Along with the physical and mental reawakening Mom has experienced with the change to her medications, she’s also become quite feisty. She yells at the nurses and deliberately tries to do her own thing. Today, on arriving for a visit with her, my dad watched as at first she refused to walk outside the building to meet him. When she finally saw that it was her “lovely” husband who had come to visit, she wanted to walk directly to him rather than to the designated visiting spot with mandated social distancing.
I, too, had a funny experience when I went to visit her last week. Mom wasn’t so much feisty as she was innocently curious. After we sat down in our seats at either end of a long table, Mom suddenly saw her hand’s shadow.
“What’s that?” she asked.
“That’s your shadow,” I explained. “The sun is right behind you and your hand is making a shadow on the table.”
“What is a shadow?” she asked.
Wow, I thought, Mom is like a child. She has no prior knowledge or memory of learning about the world. Rather than try to explain it to her, I cracked a joke.
“It’s a shadow of your former self,” I said.
“No,” she answered, “I’m not my former self. I’m right here.”
Right on! I thought, laughing.
She waved her hand about for a few more seconds then lost interest in her shadow. She tried instead to wipe off the pattern of the Formica on the table. I decided to distract her by singing a song.
There are many factors in finding the right dose of medicine for an individual, including body weight, metabolism, and age. Generally, as we age, our metabolism slows down. Which means that medicine will break down and become reactive more slowly in our bodies when we’re older. Decisions must be made about amounts of prescribed drugs, and how frequently to take them. The same drug manufactured by different companies may likewise impact dosage due to slight discrepancies in the way it behaves. A doctor prescribing medicine for an elder Alzheimer’s patient is also hobbled by not being able to receive feedback from her patients as to how the meds might make them feel.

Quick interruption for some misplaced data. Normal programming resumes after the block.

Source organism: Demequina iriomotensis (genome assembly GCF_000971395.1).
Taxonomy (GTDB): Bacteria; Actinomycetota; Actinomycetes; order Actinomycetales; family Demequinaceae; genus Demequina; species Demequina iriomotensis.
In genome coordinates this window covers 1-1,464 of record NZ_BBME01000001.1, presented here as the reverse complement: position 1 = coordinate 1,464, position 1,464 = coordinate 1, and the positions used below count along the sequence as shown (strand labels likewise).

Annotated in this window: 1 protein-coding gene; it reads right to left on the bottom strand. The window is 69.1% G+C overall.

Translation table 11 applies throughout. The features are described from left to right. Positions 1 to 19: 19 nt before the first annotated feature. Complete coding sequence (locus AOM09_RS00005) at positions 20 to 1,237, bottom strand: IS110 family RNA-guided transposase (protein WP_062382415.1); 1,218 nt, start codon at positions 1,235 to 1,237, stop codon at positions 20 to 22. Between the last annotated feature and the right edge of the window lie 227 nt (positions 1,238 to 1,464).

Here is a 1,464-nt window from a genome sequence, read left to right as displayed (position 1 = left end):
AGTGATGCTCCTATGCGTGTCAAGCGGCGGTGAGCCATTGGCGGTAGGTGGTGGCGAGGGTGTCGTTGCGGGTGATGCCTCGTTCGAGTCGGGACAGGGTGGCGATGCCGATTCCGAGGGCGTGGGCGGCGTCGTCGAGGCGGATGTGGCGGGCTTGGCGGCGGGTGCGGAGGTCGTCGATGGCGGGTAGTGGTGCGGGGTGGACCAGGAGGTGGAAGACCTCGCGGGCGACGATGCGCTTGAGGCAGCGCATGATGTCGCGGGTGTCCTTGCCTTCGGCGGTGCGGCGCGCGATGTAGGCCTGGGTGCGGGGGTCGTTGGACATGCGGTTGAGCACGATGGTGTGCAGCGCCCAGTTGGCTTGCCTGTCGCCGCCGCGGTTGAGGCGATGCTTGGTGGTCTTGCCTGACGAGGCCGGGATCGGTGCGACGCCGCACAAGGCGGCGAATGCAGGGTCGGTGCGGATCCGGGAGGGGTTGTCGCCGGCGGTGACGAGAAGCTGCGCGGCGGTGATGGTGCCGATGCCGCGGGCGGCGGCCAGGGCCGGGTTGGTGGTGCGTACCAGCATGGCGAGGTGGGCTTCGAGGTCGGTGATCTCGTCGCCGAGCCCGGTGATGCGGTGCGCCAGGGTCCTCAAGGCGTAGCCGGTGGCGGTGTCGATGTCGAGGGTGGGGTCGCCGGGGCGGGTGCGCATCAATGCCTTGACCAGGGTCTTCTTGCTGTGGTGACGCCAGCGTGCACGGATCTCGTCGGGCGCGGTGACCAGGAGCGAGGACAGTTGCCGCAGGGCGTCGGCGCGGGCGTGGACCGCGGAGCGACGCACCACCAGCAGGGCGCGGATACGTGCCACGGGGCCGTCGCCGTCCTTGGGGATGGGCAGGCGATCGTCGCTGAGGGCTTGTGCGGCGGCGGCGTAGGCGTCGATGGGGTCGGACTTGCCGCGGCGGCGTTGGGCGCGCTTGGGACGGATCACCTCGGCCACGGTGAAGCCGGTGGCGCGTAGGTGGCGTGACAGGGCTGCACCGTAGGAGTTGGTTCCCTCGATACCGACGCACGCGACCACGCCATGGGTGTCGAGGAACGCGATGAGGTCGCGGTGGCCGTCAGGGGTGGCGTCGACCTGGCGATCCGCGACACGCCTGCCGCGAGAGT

I would rate our visit last week as quite successful. Mom interacted with me, sang with me, expressed curiosity and a fluidity of language, and didn’t fall asleep once. As she was being led back into the building, she tried to make her own way but her two escorts guided her in without too much fuss. I’m praying that the staff are able to handle her fluctuating moods and turn any anger into a more muted communication. In any case, we prefer having her be spirited and talkative rather than feeble and lethargic. It sure makes for more satisfying visits.
My wonderful daughter Liora came over and made us soup for dinner! This corn soup tastes exactly like the soup I remember having in various Chinese restaurants. Maybe one day I’ll eat out in a restaurant again, but until then, this will do splendidly.
Liora’s Corn Soup
Watching Liora cook is an experience. She barely measures ingredients so everything listed below is an approximation. She cooks with her senses. I guess that’s why she’s such a good cook.
2 560 gram / 19 oz cans of sweet corn
5 cups water
2 Tbsp corn starch
1 Tbsp chicken soup powder
2 tsp soy sauce
½ tsp sesame oil
Salt and pepper
Puree one can of corn in a blender with liquid. Drain second can. Place contents of blender and drained can in a large pot with four cups of water. Bring to boil then simmer. Dissolve corn starch and chicken soup powder in remaining cup of water, preferably boiling, and add to soup. Stir until smooth. Simmer in covered pot for 15 to 20 minutes. Add soy sauce and oil, and salt and pepper to taste. In a small bowl or glass, break both eggs and scramble. Slowly pour egg into soup, stirring constantly until egg is cooked.
Photo by Liora Green
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